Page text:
Maya, however, feels the social attitude was changing “slowly, very slowly” since their recognition as third gender.
She urged other transgender people to come to lead a normal life responding to the premier’s initiatives and said they would help others to be integrated into the mainstream community by slowly diminishing the gaps and discriminatory attitudes.
“The transgender people rehabilitated here have been getting government and private fund for rearing cows and goat and poultry and pigeons farming along with cultivating vegetables,” the Asrayan Prokalpa-2 Project Director Md Mahbub Hossain said at a briefing here.
“All of the transgender people will be rehabilitated in phases.”
According to the official apart from Hatikumrul project, the Prime Minister’s Office (PMO) has implemented another project for rehabilitating more 125 third gender families at Sadar upazila of Dinajpur district at Transgender Palli adjacent to Bangi Becha Bridge under the ‘Asrayan Prokalpa-2’.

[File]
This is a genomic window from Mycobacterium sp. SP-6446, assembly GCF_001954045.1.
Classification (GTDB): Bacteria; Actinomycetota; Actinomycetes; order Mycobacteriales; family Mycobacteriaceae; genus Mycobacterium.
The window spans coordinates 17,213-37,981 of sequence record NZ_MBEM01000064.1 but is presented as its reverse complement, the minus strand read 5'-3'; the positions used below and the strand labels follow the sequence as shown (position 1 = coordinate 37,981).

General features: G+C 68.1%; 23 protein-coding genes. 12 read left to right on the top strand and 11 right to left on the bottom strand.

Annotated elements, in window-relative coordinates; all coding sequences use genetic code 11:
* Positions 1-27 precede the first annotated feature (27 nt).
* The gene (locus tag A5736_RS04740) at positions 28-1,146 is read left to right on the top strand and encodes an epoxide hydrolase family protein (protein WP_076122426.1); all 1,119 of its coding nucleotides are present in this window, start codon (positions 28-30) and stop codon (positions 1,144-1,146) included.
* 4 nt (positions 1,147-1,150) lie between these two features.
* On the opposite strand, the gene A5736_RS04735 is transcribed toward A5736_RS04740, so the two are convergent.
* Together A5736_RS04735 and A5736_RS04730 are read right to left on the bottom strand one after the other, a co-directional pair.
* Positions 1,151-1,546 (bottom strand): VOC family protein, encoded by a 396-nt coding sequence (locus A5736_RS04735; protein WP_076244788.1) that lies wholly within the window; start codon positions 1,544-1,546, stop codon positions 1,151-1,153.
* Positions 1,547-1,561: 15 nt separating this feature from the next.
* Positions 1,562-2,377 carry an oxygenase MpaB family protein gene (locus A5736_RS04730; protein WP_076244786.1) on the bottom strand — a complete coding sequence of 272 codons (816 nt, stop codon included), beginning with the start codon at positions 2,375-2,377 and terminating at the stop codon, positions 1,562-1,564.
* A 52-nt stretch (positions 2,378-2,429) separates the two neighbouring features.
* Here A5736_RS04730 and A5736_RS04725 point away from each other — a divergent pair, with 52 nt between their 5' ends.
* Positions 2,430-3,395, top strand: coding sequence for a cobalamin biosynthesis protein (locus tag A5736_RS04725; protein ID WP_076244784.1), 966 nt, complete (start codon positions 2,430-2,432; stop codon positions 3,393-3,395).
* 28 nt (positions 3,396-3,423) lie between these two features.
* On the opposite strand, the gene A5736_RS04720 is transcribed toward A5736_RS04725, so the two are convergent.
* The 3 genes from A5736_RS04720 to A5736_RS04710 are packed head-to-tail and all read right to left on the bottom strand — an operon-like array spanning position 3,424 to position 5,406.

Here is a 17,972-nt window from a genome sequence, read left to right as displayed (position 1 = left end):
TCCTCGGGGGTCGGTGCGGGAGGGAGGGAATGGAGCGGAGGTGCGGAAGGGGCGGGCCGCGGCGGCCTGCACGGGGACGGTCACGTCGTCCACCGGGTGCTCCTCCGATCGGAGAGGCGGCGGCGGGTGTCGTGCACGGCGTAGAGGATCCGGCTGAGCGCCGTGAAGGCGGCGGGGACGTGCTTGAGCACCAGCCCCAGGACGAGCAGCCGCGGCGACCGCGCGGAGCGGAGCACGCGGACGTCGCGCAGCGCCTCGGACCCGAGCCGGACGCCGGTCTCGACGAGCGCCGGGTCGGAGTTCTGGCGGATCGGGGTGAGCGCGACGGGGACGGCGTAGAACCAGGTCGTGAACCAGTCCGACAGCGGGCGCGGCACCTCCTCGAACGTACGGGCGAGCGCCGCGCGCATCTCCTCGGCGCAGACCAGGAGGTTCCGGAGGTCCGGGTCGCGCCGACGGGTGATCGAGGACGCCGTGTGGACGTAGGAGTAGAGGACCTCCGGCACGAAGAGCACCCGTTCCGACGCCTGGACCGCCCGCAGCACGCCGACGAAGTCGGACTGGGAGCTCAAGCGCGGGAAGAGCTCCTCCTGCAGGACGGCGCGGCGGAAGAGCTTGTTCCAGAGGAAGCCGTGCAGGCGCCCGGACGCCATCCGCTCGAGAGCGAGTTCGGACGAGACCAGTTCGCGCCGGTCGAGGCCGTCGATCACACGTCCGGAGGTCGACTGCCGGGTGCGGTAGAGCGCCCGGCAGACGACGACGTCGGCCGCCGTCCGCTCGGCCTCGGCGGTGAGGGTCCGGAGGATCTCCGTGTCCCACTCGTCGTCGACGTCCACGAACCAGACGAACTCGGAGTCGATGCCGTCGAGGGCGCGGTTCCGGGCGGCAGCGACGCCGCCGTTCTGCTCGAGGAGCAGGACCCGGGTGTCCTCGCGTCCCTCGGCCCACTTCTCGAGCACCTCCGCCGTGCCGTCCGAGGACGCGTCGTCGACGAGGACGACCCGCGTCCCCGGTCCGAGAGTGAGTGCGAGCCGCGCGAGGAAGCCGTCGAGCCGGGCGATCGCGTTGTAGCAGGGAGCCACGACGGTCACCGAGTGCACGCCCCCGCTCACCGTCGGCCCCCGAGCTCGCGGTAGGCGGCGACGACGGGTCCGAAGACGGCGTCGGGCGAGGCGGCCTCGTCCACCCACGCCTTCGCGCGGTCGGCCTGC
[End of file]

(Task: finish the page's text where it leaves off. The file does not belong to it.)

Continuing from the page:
The transgender people virtually received the premier’s direct personal blessings when a delegation of theirs met her on Sept 16, 2018 and joined a photo shooting session with her as well.
Transgender Abida Islam Moyuri led the team at the premier’s Sangsad
Bhaban office and witnesses said the meeting as an emotional interaction.
“Yes you are my child,” Sheikh Hasina said at that time while Moyuri in an
emotion choked voice asked her to accept her as her own child.